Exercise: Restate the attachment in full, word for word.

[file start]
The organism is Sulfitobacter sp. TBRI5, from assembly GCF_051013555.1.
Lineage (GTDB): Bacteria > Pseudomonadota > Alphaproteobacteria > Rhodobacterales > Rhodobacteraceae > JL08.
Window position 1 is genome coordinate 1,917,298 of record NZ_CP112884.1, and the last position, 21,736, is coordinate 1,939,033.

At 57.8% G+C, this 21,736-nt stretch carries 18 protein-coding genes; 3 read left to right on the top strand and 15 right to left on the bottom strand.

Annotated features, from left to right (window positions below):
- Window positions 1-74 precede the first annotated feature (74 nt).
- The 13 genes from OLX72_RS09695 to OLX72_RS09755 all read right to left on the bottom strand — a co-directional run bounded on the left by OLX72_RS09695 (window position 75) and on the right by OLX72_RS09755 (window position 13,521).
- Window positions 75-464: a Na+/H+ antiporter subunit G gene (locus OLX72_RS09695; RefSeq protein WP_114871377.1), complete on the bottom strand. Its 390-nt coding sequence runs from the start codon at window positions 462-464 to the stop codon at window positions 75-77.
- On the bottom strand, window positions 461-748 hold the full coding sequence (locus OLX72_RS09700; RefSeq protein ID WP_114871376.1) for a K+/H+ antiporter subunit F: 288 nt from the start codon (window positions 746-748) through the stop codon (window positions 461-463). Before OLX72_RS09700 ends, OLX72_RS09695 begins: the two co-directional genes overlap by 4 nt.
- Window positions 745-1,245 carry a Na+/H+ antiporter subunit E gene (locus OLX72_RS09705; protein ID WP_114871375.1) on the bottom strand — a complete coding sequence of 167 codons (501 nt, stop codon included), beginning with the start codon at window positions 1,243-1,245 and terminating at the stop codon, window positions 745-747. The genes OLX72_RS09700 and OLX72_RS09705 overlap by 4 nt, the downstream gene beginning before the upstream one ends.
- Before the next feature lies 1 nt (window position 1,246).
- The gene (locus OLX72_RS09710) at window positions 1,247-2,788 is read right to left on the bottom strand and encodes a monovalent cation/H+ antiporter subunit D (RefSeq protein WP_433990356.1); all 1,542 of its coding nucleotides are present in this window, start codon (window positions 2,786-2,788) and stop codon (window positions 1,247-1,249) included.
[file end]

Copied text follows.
The organism is Sulfitobacter sp. TBRI5, from assembly GCF_051013555.1.
Lineage (GTDB): Bacteria > Pseudomonadota > Alphaproteobacteria > Rhodobacterales > Rhodobacteraceae > JL08.
Window position 1 is genome coordinate 1,917,298 of record NZ_CP112884.1, and the last position, 21,736, is coordinate 1,939,033.

At 57.8% G+C, this 21,736-nt stretch carries 18 protein-coding genes; 3 read left to right on the top strand and 15 right to left on the bottom strand.

Annotated features, from left to right (window positions below):
- Window positions 1-74 precede the first annotated feature (74 nt).
- The 13 genes from OLX72_RS09695 to OLX72_RS09755 all read right to left on the bottom strand — a co-directional run bounded on the left by OLX72_RS09695 (window position 75) and on the right by OLX72_RS09755 (window position 13,521).
- Window positions 75-464: a Na+/H+ antiporter subunit G gene (locus OLX72_RS09695; RefSeq protein WP_114871377.1), complete on the bottom strand. Its 390-nt coding sequence runs from the start codon at window positions 462-464 to the stop codon at window positions 75-77.
- On the bottom strand, window positions 461-748 hold the full coding sequence (locus OLX72_RS09700; RefSeq protein ID WP_114871376.1) for a K+/H+ antiporter subunit F: 288 nt from the start codon (window positions 746-748) through the stop codon (window positions 461-463). Before OLX72_RS09700 ends, OLX72_RS09695 begins: the two co-directional genes overlap by 4 nt.
- Window positions 745-1,245 carry a Na+/H+ antiporter subunit E gene (locus OLX72_RS09705; protein ID WP_114871375.1) on the bottom strand — a complete coding sequence of 167 codons (501 nt, stop codon included), beginning with the start codon at window positions 1,243-1,245 and terminating at the stop codon, window positions 745-747. The genes OLX72_RS09700 and OLX72_RS09705 overlap by 4 nt, the downstream gene beginning before the upstream one ends.
- Before the next feature lies 1 nt (window position 1,246).
- The gene (locus OLX72_RS09710) at window positions 1,247-2,788 is read right to left on the bottom strand and encodes a monovalent cation/H+ antiporter subunit D (RefSeq protein WP_433990356.1); all 1,542 of its coding nucleotides are present in this window, start codon (window positions 2,786-2,788) and stop codon (window positions 1,247-1,249) included.